If the new export tariffs serve as a disincentive for the Argentine farmers to plant corn and export volume contracts to the pre-Macri range, we believe that approximately 6.8% of the world’s corn exports could be up for grabs. While producer margins play a big role in Argentine corn-producing decisions, if the government increases the import tariff on crop inputs, which has been discussed, we believe that both margins and yields could compress, which could be a negative. Ultimately, we believe that if Argentine corn exports decline that this volume would be assumed by Brazil, Ukraine and the U.S., which would be a positive for the U.S farmer.

Soybeans

Argentina is the third-largest producer of soybeans but the largest exporter of soybean meal and soybean oil. After Brazil, the U.S. is the third-largest exporter of soybean meal and soybean oil. Under Fernandez, Argentina’s export tax on soybeans will rise to 33% from 30% but is still below the 35% rate before Macri. The new export tax rates for soybean meal and soybean oil rise from 18% to 30%, matching the same level as soybeans.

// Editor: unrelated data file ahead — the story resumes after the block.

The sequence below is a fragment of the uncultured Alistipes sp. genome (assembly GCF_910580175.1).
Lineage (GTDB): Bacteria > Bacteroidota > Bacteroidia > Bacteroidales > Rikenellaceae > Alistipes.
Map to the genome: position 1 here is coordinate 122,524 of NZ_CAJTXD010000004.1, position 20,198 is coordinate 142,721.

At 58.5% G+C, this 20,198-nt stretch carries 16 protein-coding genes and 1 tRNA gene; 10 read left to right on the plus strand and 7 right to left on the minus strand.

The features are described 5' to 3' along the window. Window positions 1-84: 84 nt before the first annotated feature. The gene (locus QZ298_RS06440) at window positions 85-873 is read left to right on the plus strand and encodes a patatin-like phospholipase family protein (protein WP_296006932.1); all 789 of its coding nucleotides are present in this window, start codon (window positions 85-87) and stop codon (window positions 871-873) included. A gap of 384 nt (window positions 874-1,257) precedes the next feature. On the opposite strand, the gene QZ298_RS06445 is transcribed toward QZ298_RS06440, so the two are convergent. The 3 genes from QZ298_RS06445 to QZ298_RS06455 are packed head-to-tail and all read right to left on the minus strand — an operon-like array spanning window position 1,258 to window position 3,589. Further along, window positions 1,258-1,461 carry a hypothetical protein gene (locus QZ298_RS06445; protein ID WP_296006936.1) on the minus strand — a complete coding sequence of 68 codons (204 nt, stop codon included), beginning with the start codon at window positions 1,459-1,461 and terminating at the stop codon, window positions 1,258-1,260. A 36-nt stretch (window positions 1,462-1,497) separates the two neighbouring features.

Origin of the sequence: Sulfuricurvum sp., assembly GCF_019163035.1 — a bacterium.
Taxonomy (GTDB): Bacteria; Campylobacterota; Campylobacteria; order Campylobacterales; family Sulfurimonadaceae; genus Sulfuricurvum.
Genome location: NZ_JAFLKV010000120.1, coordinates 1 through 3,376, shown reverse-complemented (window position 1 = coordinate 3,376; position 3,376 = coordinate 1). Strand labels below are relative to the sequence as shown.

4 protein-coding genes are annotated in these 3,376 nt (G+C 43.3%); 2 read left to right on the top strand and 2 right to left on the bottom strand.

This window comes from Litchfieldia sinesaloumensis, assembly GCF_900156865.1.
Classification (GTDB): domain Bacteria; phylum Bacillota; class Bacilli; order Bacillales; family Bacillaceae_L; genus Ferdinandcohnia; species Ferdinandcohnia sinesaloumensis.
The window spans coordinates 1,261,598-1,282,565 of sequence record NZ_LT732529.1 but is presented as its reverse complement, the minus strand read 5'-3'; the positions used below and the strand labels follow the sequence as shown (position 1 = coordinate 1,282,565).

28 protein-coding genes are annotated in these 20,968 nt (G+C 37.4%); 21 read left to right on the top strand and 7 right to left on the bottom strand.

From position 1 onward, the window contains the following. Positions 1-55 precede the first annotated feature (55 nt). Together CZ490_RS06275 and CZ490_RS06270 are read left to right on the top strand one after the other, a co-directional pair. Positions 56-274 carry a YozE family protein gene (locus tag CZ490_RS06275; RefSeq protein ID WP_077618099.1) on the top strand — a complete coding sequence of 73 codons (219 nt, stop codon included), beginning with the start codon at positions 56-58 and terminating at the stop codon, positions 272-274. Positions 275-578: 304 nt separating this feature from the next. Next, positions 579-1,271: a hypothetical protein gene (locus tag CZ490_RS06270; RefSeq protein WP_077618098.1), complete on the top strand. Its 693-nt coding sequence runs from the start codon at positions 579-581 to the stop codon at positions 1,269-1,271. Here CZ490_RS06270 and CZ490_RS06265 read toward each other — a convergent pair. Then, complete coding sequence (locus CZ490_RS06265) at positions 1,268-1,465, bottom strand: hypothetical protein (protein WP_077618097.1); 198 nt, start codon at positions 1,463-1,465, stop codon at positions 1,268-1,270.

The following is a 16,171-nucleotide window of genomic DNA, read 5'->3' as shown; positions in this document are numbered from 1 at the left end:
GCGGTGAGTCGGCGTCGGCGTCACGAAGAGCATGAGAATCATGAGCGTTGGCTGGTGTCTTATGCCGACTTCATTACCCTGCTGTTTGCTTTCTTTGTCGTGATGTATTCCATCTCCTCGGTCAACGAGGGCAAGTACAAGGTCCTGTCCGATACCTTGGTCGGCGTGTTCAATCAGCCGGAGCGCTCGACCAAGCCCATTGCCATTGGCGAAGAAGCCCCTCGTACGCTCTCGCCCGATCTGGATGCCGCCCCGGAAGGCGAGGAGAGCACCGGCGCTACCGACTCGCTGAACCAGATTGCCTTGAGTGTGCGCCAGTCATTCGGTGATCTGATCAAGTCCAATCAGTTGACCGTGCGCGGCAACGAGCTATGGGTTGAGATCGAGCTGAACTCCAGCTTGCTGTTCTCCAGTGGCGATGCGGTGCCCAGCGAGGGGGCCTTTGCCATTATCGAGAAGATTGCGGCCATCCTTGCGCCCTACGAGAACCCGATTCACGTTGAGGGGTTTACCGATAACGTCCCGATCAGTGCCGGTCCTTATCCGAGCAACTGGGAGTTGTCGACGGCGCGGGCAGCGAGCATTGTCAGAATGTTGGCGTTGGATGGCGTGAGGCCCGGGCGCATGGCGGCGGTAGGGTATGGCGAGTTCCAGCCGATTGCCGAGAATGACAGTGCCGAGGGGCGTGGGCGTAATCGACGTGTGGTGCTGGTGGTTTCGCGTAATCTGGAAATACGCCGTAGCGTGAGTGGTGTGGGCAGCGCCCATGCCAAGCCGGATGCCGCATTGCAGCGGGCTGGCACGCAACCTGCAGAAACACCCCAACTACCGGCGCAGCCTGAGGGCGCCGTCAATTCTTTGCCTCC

Historically harvested soybean acres in Argentina averaged 17.37 MH during the Peronist period from 2003-2015 but sharply increased in 2013-2015 to an average of 19.42 MH when the country raised corn export taxes. This number declined from 2016-2019 to 16.53 MH as the corn export tariffs were lowered.

From 2003-2015, Argentina’s annual soybean meal and oil exports as a percentage of production were approximately 94% and 76% of total production. These figures declined during the Macri presidency to 92% for soybean meal and 64% for soybean oil. Historically, the Argentine soy producer has relied on ground storage for soybeans, but we believe that timing is too premature to tell how the producer will respond.

What this means for the U.S. farmer